Colleges are now investing in new ways to analyze athletes using technology to improve performance in a variety of sports, ushering a change in how analysis is conducted in these programs.
They now invest in such things as anti-gravity treadmills, cryotherapy chambers, pressurized recovery boots and sodium-infused water coolers. Colleges have long boasted some of the best laboratories right on their campuses, and they are now showing that their work in science can intersect with athletics.
“I love it,” Louisiana State University head football coach Ed Orgeron told The New York Times. “It’s the facts. It’s not emotions.”
LSU is among many programs that have incorporated technology into their football program.The school recently built a $28-million training facility that caters to every need in terms of athletic analysis and recovery. Orgeron believes athletes will be drawn to these newer concepts.
“These kids are different,” Orgeron said. “They’re going to try stuff. They’re reading about it, and they want to be a part of it,”
LSU’s athletic training facility gives coaches and athletes the opportunity to collect data and track athletes during their workouts. For instance, during a practice, receivers and tight ends might wear goggles that track their pupils to determine which eye they favor when focusing on the ball while catching a pass. LSU’s football support staff has even converted a shipping container into a cold-recovery chamber that is cooled to 49 degrees for quick recovery after workouts in hot and humid Baton Rouge, Louisiana, where the school is located.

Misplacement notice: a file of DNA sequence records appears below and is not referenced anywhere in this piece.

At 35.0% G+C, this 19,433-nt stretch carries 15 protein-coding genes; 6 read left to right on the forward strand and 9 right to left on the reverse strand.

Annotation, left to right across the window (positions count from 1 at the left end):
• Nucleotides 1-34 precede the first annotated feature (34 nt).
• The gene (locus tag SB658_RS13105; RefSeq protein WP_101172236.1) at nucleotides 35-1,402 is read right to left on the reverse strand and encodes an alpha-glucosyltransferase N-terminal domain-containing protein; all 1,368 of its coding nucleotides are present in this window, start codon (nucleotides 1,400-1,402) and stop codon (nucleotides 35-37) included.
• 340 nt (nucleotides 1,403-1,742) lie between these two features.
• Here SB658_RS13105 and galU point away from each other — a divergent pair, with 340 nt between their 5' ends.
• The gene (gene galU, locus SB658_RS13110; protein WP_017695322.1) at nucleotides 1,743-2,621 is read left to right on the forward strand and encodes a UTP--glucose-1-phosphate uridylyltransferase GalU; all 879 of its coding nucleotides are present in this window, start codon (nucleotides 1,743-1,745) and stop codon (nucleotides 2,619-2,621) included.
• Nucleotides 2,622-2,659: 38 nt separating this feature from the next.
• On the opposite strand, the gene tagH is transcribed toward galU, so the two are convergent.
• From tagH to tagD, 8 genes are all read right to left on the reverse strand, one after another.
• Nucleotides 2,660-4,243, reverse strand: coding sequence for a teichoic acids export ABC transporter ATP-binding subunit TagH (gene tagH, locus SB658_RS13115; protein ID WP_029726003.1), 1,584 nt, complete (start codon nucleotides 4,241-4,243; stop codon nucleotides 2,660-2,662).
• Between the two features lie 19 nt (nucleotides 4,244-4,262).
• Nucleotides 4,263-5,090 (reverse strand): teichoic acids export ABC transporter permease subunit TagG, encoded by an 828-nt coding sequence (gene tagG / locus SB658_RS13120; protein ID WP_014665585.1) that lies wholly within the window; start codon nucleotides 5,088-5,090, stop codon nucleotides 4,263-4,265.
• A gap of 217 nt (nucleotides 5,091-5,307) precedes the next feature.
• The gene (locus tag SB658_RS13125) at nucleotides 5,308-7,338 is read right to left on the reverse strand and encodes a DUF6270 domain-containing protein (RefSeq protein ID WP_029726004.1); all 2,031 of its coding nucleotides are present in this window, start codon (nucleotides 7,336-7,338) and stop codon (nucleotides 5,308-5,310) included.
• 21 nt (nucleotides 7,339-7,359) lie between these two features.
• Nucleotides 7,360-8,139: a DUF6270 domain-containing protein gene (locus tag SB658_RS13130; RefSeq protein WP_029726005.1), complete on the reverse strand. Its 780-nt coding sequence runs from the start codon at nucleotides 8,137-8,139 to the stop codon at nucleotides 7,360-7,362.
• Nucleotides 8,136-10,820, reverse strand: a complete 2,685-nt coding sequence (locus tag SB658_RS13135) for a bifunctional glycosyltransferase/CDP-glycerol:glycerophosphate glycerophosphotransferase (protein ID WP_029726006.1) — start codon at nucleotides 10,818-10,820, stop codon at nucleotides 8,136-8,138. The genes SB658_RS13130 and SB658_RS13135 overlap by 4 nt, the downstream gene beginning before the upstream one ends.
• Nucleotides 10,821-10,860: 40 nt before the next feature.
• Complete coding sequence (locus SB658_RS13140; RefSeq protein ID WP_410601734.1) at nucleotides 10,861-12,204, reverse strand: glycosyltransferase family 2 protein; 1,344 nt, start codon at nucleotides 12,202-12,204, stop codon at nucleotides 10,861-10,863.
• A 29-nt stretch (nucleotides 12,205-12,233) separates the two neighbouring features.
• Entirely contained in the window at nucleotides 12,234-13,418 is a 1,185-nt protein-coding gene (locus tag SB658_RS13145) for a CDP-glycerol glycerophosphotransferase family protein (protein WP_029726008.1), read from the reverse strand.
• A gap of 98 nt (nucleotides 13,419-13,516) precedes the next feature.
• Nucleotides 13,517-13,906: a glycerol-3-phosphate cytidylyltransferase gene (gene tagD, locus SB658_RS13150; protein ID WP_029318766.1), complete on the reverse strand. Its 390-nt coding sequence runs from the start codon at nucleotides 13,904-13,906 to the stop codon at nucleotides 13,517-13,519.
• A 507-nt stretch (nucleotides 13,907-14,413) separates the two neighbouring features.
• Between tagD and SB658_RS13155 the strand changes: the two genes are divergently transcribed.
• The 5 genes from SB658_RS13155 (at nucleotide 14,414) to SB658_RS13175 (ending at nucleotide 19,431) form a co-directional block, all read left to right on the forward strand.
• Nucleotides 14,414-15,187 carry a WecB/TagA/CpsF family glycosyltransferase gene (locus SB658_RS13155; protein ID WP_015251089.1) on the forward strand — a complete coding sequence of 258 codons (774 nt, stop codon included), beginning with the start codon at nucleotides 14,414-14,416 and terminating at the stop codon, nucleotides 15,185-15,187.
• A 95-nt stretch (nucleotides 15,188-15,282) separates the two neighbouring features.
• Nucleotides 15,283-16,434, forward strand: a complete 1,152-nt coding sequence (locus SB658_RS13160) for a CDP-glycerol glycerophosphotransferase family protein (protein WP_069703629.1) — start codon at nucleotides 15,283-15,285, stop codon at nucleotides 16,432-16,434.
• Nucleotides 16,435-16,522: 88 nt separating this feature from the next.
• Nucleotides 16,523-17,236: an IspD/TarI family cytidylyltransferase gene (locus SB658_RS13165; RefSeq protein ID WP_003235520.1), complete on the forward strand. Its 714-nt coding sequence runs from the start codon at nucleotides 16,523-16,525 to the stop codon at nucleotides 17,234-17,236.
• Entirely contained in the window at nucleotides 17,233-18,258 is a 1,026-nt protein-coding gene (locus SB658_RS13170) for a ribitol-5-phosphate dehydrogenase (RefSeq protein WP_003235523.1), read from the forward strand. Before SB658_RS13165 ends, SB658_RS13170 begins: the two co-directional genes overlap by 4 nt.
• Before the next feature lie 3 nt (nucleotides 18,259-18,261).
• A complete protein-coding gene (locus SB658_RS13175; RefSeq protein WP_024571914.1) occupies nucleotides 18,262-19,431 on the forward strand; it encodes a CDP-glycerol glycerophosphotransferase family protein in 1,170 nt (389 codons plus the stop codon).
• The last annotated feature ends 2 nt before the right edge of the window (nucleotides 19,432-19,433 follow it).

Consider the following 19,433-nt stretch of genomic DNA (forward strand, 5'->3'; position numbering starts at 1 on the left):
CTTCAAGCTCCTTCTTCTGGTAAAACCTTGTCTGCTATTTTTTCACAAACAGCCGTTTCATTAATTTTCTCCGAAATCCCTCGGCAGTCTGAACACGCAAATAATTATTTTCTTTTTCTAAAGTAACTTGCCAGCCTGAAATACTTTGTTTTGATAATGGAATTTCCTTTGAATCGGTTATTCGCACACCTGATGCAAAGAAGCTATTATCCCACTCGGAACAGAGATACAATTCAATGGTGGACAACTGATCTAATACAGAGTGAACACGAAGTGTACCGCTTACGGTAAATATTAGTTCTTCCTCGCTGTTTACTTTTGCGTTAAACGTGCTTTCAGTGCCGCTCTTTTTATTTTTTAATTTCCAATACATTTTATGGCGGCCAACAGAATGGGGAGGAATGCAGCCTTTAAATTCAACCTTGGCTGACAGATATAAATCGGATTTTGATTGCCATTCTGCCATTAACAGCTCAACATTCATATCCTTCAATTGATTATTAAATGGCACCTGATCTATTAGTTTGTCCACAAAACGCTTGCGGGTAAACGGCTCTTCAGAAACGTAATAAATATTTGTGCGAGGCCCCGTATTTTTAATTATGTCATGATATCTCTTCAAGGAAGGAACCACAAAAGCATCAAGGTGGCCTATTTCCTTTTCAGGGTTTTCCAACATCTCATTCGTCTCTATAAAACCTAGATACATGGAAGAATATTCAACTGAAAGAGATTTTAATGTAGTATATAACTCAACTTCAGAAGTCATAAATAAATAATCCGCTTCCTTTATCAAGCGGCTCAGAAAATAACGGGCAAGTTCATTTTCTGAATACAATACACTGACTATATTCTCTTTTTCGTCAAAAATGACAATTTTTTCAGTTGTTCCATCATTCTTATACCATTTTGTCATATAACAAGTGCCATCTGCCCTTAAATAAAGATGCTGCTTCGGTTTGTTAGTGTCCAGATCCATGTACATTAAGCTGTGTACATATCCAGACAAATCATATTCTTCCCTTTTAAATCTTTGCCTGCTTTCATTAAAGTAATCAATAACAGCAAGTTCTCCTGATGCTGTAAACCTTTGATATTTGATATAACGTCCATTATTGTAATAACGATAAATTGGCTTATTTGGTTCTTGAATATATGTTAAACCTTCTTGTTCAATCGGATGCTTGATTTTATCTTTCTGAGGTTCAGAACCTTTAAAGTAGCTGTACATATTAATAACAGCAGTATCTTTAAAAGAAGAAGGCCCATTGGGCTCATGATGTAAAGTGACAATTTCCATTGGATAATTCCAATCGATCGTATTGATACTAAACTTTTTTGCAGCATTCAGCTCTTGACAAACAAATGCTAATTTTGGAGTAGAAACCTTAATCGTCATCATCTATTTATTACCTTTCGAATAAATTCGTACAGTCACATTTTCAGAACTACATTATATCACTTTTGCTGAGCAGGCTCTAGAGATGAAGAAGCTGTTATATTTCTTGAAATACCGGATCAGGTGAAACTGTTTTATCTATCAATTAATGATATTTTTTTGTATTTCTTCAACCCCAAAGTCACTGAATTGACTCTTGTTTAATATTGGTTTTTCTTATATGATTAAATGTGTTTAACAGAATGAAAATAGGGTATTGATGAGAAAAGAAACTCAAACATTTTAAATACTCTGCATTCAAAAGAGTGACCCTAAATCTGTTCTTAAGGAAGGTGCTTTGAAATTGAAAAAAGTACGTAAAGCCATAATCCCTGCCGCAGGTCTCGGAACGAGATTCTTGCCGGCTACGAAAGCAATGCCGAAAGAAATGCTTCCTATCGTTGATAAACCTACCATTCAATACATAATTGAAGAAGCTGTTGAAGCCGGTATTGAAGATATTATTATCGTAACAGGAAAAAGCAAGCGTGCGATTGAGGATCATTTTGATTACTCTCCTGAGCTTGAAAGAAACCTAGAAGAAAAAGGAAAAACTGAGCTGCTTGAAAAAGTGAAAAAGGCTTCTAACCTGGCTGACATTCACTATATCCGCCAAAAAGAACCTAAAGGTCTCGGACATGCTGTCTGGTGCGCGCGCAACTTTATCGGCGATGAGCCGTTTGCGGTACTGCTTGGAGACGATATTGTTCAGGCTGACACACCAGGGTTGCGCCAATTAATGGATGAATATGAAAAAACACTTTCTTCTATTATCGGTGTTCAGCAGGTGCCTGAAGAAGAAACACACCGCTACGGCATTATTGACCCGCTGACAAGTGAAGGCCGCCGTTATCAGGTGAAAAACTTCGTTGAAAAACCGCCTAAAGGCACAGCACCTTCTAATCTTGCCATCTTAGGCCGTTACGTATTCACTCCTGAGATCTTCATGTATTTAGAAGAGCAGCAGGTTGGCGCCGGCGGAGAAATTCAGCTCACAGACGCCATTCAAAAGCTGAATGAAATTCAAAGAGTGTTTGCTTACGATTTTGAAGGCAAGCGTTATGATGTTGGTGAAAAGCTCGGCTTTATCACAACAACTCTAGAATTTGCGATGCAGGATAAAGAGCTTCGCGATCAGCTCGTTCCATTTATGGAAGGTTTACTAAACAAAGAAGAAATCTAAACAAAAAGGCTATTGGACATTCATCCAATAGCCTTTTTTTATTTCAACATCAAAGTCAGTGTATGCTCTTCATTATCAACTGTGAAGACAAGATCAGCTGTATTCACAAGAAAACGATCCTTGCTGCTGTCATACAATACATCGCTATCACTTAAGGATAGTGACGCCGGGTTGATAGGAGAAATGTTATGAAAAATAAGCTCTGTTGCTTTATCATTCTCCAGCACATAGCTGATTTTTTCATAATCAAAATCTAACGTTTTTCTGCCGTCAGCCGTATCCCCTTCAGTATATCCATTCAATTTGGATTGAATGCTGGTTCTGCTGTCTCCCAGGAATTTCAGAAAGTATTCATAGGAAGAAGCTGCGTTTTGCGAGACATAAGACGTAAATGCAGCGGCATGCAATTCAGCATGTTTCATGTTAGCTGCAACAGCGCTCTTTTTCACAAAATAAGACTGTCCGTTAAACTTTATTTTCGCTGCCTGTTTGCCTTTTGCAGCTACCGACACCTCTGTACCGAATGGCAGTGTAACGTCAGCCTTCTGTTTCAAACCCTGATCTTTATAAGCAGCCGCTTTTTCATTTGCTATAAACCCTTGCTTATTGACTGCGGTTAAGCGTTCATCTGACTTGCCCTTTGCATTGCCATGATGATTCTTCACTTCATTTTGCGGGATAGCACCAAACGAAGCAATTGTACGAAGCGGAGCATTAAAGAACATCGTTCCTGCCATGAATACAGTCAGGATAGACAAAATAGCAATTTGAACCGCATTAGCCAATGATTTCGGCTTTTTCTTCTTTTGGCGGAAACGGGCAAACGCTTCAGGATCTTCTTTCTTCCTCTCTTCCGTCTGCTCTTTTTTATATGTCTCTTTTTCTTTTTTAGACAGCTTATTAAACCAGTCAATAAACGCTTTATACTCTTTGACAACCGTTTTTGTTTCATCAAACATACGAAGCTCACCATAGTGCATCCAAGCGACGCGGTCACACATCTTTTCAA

“It cools the total body off, not just the legs or the torso,” Paul Boudreaux, creator of the device told Madison.com.
Another common battle that athletes face is cramping. The LSU athletic program introduced sodium infused coolers into their locker rooms, specifically made to cater to the needs of each athlete.
“These machines are our water fountains now,” athletic trainer Jack Marucci told the New York Times. “The players will have their own custom drinks. If a guy needs to lose weight, he doesn’t need to have as many carbs or sugars in his drink. We can identify guys that are cramping so we can add more sodium to their drink.”
While these ideas have shown positive results for athletes, some coaches remain apprehensive letting scientists use their athletes’ time in research.
“As long as you can provide a direct benefit to their daily routine, that’s your ticket in,” Josh Hagen, director of the Human Performance Innovation Center at West Virginia told The Times.
Although the new technology is designed to improve athletic performance, it has raised concerns about protecting the privacy of athletes who might be having their blood, urine and even DNA collected and analyzed. LSU’s testing is voluntary, but there are concerns about how data from college athletes is used and stored and who has access to it.
“If you are an 18-year-old recruit on a football team, are you willing to stand up to your coach and say, ‘No, I don’t want to draw my blood because I don’t know how you’re going to use it or protect it,’” Warren Zola, a professor of sports law at Boston College, told the The Times. “‘You may be trying to help me, but there may be stuff that I don’t know.'”
These types of technology that are used in athletics try and maintain openness with their users, knowing exactly what they’ll be monitoring and for what purpose.
For example, a product like Humon, which is a device called a hex tracker that rests on the athlete’s quadricep, measuring blood-oxygen levels. After every physical performance, it provides immediate results and feedback.
LSU isn’t the only one taking steps towards innovation in their program. Oklahoma and Clemson universities are also taking the same approach.
Corey Kirk is a masters student in sports journalism at Arizona State University